[Note: Please do not take these settings as gospel. My preliminary findings were based on limited testing. A later attempt to play another disc at these settings looked terrible.]
With all that done, I did more flipping back and forth between the two discs and… sadly, the 1080p Blu-ray disc still looks better. It has slightly but discernibly better contrast in both brights and darks, and more vibrant colors (though sharpness now seems about even, or at least closer to it). What I will say is that the downconverted UHD image is perfectly watchable at my final settings. If I only had that to judge by, I’d probably think it was fine. However, in direct comparison (and assuming all other factors are equal – such as both discs coming from the same video master), the regular Blu-ray still has a decided edge. Nothing I’ve been able to do so far, on this player, was able to make the downconverted UHD disc look fully equivalent to, much less superior than, the Blu-ray.
I want to emphasize that the results I got are specific to playback of UHD Blu-ray discs on this player (the Sony UBP-X800) when interacting with my projector (a JVC DLA-RS40). A different player, such as that Panasonic model, may have superior HDR downconversion to SDR. I can’t say because I haven’t been able to test that yet. Moreover, even this player may get different results on a different display, especially a flat panel. A lot of variables can have major impacts on this process.
I also need to be very clear that these findings are only for downconverting HDR to SDR. I have no doubt that the same discs, watched via the same player but viewed on a native 4k Ultra HD display with High Dynamic Range and Wide Color Gamut, will look superior to their Blu-ray counterparts. It was never my goal to prove that. At the moment, I’m only concerned with how they downconvert to 1080p SDR, because that’s a feature I need, and I know that I’m not the only person out there with an interest in watching UHD discs on a 1080p display.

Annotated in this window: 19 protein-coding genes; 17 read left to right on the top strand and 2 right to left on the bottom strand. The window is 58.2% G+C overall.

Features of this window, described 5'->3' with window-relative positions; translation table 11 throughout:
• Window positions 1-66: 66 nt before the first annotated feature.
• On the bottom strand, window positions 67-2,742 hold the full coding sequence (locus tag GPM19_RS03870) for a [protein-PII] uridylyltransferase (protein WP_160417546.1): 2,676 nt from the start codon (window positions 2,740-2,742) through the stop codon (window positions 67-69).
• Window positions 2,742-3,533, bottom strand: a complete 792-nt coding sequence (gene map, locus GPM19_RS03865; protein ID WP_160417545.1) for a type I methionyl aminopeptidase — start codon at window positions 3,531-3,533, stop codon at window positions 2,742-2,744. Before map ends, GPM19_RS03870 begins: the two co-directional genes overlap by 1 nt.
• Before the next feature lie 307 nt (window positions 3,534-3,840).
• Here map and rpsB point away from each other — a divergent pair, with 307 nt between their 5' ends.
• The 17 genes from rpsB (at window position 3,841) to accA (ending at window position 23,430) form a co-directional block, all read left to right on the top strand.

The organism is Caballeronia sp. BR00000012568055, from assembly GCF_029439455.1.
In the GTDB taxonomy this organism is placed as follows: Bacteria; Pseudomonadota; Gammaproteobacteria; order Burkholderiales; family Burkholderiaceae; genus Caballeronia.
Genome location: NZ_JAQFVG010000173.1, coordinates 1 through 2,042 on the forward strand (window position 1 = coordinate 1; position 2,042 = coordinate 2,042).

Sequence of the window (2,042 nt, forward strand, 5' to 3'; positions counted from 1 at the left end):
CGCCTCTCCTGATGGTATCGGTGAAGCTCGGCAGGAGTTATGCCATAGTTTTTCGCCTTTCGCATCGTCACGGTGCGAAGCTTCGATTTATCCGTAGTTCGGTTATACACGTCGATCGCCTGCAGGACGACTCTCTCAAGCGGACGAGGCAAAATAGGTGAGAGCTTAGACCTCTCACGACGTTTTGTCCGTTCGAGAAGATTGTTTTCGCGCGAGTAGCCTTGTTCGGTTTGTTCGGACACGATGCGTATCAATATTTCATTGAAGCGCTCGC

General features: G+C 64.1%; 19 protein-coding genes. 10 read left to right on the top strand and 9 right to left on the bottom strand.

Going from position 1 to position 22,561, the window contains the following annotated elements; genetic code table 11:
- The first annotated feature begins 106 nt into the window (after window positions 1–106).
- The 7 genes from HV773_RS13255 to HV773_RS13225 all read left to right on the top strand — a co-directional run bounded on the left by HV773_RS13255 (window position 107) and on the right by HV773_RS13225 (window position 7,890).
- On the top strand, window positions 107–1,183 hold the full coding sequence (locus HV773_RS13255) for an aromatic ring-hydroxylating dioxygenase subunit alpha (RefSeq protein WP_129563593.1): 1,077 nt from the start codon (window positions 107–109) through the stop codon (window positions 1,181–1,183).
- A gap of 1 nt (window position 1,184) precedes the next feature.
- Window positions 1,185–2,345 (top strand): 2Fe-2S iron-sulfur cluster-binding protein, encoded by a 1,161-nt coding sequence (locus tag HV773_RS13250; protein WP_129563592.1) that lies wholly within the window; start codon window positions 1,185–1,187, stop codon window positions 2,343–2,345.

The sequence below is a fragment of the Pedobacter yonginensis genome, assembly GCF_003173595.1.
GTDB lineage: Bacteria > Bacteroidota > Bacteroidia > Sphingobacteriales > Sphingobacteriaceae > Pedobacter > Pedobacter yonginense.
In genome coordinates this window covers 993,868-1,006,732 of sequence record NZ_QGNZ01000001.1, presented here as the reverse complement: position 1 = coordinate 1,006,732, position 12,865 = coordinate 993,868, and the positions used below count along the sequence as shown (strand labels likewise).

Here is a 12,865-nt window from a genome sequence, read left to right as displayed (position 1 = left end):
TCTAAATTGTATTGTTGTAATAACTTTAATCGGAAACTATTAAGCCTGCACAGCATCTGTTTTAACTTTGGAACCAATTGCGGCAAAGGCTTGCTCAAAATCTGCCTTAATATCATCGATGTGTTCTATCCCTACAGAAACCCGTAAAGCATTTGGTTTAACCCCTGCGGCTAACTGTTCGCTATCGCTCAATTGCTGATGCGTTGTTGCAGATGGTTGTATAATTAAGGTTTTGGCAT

At the end of my testing, the conclusion I’ve come to is that downconverting UHD to 1080p is a lot more complicated than just scaling the pixel resolution. Specifically, converting HDR to SDR is very difficult, and we can’t rely on all Ultra HD Blu-ray players to do it equally well. I’m not even certain that there really is a perfect HDR downconversion in any player. (There may be, but a lot more testing is needed.) At the moment, when given the choice and when all other factors are equal, a regular Blu-ray looks superior to a 4k UHD disc on my 1080p screen.
This leaves me with a dilemma over what to do with those selected titles that have Dolby Atmos soundtracks exclusively on UHD, while the normal Blu-ray has only 5.1 or 7.1 audio. I’d have to take a small hit in video quality to get a bump in the audio. I may need to judge that on a case-by-case basis. As I said, the downconverted UHD image is still very watchable. Unfortunately, it may bug me knowing that the other Blu-ray could look even better, and listening to a 5.1 soundtrack through the Dolby Surround Upmixer feature in my receiver also produces pretty good results.
Someday I will go all the way to 4k UHD in my home theater, but I’m not ready for that yet.